You know who, I guaran-fucking-tee, already have enough goddamn coffee? The federal government.

That’s right. We’re giving our coffee to the military. Because… Because… It’s for the Troops! Nobody can get upset about doing something nice for the Troops, right? 

I’m all for supporting the military. Give ’em guns, give ’em armor. It was especially a thing while we were embroiled in multiple foreign wars. One might quibble over whether said wars were just, but the soldiers can’t control that. Even if most of them joined so they could shoot other foreigners. Oh, plus having everyone kiss your ass and tell you how wonderful you are. Trust me, I’m a teacher. Most of the people in my profession regularly spout off about being a special population that ought to be revered as such.

As an added bonus, teachers are allowed to drink coffee. Which, evidently, the soldiers… can’t?

By the way, the district doesn’t provide coffee for us. We only get to drink it if we bring our own. Maybe that’s why my district thinks soldiers are in the same boat.

Maybe we should have our students give coffee to their teachers? That’s a kindness that might benefit them, too.

My daughter is a Girl Scout, and when she’s shilling her cookie madness every year, they have a “Support the Troops” option. She’s supposed to sell at least ten of them to get, I don’t know, a badge or a shirt or something. I usually cringe when she rattles off her spiel. “If you don’t want the cookies for yourself, you can send some to the troops.” I mean, it’s better than “The Governor tells you you have to redistribute your cookies to those less fortunate,” but it’s still a bit jarring. If I ain’t buying cookies for myself, the last thing I want to do is buy some for somebody else. Especially somebody who is gainfully employed in addition to having all of their room and board provided.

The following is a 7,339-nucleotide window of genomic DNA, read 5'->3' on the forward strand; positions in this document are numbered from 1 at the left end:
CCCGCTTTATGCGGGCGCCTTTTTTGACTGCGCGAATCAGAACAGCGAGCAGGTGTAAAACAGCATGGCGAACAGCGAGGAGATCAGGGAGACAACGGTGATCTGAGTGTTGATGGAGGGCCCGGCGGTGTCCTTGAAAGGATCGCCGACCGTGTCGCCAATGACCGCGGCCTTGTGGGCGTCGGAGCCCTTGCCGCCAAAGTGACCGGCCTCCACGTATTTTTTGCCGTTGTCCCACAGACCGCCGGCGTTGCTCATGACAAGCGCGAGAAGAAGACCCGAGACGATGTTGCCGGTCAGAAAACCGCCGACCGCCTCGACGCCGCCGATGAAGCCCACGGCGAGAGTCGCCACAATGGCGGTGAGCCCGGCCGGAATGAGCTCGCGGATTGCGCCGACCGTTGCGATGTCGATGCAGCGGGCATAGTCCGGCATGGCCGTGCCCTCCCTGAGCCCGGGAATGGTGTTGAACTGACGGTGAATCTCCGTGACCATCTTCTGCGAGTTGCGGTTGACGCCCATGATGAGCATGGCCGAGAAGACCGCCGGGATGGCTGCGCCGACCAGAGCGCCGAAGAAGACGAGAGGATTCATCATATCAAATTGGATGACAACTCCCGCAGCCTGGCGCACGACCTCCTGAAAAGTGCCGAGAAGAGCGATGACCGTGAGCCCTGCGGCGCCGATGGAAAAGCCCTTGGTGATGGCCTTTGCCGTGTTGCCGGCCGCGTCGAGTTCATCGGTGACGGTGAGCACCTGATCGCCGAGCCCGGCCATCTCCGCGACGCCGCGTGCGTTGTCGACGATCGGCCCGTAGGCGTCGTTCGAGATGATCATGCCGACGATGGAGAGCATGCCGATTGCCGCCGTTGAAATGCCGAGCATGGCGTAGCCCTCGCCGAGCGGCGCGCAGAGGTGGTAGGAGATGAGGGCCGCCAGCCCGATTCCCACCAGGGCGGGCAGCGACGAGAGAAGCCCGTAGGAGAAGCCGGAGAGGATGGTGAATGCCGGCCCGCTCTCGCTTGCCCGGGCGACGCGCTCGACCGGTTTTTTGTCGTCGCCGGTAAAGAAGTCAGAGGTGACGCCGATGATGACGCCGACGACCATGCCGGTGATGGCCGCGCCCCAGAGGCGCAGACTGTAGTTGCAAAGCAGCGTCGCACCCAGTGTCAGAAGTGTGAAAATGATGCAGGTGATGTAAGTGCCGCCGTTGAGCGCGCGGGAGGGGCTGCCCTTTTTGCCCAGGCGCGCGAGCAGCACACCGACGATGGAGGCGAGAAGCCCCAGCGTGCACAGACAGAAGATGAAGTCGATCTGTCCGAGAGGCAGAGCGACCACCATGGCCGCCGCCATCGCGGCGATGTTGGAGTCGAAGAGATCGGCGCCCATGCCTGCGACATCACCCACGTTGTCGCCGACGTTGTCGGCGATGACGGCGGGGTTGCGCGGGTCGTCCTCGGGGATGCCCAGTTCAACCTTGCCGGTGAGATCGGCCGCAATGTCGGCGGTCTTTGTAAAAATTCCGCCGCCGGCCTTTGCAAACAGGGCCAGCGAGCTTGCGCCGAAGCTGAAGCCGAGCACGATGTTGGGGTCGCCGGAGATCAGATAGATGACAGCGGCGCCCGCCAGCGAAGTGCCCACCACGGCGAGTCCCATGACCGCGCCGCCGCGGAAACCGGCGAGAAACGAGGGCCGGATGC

But at least with the Girl Scout cookies, I can convince myself that there are troops stationed far from home who might not have access to their local grocery store or cannabis dealer and their ubiquitous cookie stands this time of year. Maybe you’re stationed in, I don’t know, West Berlin, where girl scouts don’t exist. What’s that? We don’t have a lot of troops stationed at the Berlin Wall anymore? Hmm.. Now that I mention it, I bet those guys stationed in Germany or Italy have access to the internet, where they can have cookies shipped to them. Although shipping’s probably a bitch, so yeah, my daughter collecting six bucks from someone who wants to feel like they’re supporting both the Girl Scouts and the military at the same time, I guess it’s not a terrible idea. We’re not saying the military or poor, miserly beggars, only that their job currently requires them to be somewhere far away from the usual comforts of home.